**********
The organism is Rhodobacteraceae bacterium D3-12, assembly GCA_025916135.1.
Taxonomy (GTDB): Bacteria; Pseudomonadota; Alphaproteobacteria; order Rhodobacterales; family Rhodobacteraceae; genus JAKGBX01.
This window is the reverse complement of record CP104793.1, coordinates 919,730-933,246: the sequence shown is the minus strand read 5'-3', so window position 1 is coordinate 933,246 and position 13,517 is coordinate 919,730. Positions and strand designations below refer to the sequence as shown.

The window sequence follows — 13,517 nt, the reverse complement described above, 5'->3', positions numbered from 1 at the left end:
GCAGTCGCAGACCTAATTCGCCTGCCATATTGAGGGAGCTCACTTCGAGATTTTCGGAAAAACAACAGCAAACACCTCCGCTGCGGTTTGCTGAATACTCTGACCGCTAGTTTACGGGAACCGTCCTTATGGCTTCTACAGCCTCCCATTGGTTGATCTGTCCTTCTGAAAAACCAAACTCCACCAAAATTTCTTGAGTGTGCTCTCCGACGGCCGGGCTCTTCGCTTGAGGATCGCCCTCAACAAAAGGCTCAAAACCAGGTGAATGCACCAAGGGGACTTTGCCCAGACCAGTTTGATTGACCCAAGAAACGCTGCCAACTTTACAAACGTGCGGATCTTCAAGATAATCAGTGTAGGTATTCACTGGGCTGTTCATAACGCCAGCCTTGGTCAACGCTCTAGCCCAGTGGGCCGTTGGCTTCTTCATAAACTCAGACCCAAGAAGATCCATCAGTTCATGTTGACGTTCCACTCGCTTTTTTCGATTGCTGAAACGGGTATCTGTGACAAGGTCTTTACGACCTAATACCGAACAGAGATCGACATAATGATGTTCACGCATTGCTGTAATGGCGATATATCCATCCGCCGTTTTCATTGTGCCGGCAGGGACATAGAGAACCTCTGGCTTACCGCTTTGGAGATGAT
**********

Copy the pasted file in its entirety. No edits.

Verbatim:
The organism is Rhodobacteraceae bacterium D3-12, assembly GCA_025916135.1.
Taxonomy (GTDB): Bacteria; Pseudomonadota; Alphaproteobacteria; order Rhodobacterales; family Rhodobacteraceae; genus JAKGBX01.
This window is the reverse complement of record CP104793.1, coordinates 919,730-933,246: the sequence shown is the minus strand read 5'-3', so window position 1 is coordinate 933,246 and position 13,517 is coordinate 919,730. Positions and strand designations below refer to the sequence as shown.

The window sequence follows — 13,517 nt, the reverse complement described above, 5'->3', positions numbered from 1 at the left end:
GCAGTCGCAGACCTAATTCGCCTGCCATATTGAGGGAGCTCACTTCGAGATTTTCGGAAAAACAACAGCAAACACCTCCGCTGCGGTTTGCTGAATACTCTGACCGCTAGTTTACGGGAACCGTCCTTATGGCTTCTACAGCCTCCCATTGGTTGATCTGTCCTTCTGAAAAACCAAACTCCACCAAAATTTCTTGAGTGTGCTCTCCGACGGCCGGGCTCTTCGCTTGAGGATCGCCCTCAACAAAAGGCTCAAAACCAGGTGAATGCACCAAGGGGACTTTGCCCAGACCAGTTTGATTGACCCAAGAAACGCTGCCAACTTTACAAACGTGCGGATCTTCAAGATAATCAGTGTAGGTATTCACTGGGCTGTTCATAACGCCAGCCTTGGTCAACGCTCTAGCCCAGTGGGCCGTTGGCTTCTTCATAAACTCAGACCCAAGAAGATCCATCAGTTCATGTTGACGTTCCACTCGCTTTTTTCGATTGCTGAAACGGGTATCTGTGACAAGGTCTTTACGACCTAATACCGAACAGAGATCGACATAATGATGTTCACGCATTGCTGTAATGGCGATATATCCATCCGCCGTTTTCATTGTGCCGGCAGGGACATAGAGAACCTCTGGCTTACCGCTTTGGAGATGAT